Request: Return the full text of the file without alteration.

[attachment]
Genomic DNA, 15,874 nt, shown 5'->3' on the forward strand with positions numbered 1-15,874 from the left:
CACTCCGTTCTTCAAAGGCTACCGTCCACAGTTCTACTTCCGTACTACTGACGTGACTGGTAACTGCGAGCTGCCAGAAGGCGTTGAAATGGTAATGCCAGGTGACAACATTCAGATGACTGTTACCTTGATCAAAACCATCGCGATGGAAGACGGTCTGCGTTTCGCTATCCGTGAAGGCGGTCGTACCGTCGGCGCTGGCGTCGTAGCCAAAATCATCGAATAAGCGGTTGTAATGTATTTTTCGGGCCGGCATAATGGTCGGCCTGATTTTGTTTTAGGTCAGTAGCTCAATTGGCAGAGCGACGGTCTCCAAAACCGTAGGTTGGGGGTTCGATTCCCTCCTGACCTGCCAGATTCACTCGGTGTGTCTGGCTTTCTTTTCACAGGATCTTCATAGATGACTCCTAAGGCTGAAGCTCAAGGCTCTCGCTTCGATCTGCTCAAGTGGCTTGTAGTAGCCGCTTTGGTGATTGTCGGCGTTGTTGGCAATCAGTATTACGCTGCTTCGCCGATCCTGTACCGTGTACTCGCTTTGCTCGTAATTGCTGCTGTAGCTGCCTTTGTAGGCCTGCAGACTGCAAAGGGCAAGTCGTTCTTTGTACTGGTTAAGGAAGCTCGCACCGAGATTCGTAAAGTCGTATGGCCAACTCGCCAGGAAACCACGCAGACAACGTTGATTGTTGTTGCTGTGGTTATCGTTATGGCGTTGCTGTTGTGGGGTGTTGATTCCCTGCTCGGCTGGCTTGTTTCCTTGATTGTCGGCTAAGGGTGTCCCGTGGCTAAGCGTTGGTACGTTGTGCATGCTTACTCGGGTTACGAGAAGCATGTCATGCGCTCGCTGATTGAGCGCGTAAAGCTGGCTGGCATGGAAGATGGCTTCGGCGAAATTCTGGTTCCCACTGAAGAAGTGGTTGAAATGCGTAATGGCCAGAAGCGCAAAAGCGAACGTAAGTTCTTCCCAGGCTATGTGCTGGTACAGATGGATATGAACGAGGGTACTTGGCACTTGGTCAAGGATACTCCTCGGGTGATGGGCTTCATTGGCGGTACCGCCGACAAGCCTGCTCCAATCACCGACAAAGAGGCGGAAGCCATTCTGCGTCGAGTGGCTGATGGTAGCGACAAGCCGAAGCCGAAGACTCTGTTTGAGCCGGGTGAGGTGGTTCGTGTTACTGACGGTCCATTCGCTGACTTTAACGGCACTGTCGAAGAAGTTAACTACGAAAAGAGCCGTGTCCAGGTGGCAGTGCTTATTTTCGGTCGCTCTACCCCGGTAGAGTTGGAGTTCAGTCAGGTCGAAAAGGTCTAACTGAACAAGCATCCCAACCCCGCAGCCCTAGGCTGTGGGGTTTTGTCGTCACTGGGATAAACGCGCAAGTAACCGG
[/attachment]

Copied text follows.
Genomic DNA, 15,874 nt, shown 5'->3' on the forward strand with positions numbered 1-15,874 from the left:
CACTCCGTTCTTCAAAGGCTACCGTCCACAGTTCTACTTCCGTACTACTGACGTGACTGGTAACTGCGAGCTGCCAGAAGGCGTTGAAATGGTAATGCCAGGTGACAACATTCAGATGACTGTTACCTTGATCAAAACCATCGCGATGGAAGACGGTCTGCGTTTCGCTATCCGTGAAGGCGGTCGTACCGTCGGCGCTGGCGTCGTAGCCAAAATCATCGAATAAGCGGTTGTAATGTATTTTTCGGGCCGGCATAATGGTCGGCCTGATTTTGTTTTAGGTCAGTAGCTCAATTGGCAGAGCGACGGTCTCCAAAACCGTAGGTTGGGGGTTCGATTCCCTCCTGACCTGCCAGATTCACTCGGTGTGTCTGGCTTTCTTTTCACAGGATCTTCATAGATGACTCCTAAGGCTGAAGCTCAAGGCTCTCGCTTCGATCTGCTCAAGTGGCTTGTAGTAGCCGCTTTGGTGATTGTCGGCGTTGTTGGCAATCAGTATTACGCTGCTTCGCCGATCCTGTACCGTGTACTCGCTTTGCTCGTAATTGCTGCTGTAGCTGCCTTTGTAGGCCTGCAGACTGCAAAGGGCAAGTCGTTCTTTGTACTGGTTAAGGAAGCTCGCACCGAGATTCGTAAAGTCGTATGGCCAACTCGCCAGGAAACCACGCAGACAACGTTGATTGTTGTTGCTGTGGTTATCGTTATGGCGTTGCTGTTGTGGGGTGTTGATTCCCTGCTCGGCTGGCTTGTTTCCTTGATTGTCGGCTAAGGGTGTCCCGTGGCTAAGCGTTGGTACGTTGTGCATGCTTACTCGGGTTACGAGAAGCATGTCATGCGCTCGCTGATTGAGCGCGTAAAGCTGGCTGGCATGGAAGATGGCTTCGGCGAAATTCTGGTTCCCACTGAAGAAGTGGTTGAAATGCGTAATGGCCAGAAGCGCAAAAGCGAACGTAAGTTCTTCCCAGGCTATGTGCTGGTACAGATGGATATGAACGAGGGTACTTGGCACTTGGTCAAGGATACTCCTCGGGTGATGGGCTTCATTGGCGGTACCGCCGACAAGCCTGCTCCAATCACCGACAAAGAGGCGGAAGCCATTCTGCGTCGAGTGGCTGATGGTAGCGACAAGCCGAAGCCGAAGACTCTGTTTGAGCCGGGTGAGGTGGTTCGTGTTACTGACGGTCCATTCGCTGACTTTAACGGCACTGTCGAAGAAGTTAACTACGAAAAGAGCCGTGTCCAGGTGGCAGTGCTTATTTTCGGTCGCTCTACCCCGGTAGAGTTGGAGTTCAGTCAGGTCGAAAAGGTCTAACTGAACAAGCATCCCAACCCCGCAGCCCTAGGCTGTGGGGTTTTGTCGTCACTGGGATAAACGCGCAAGTAACCGG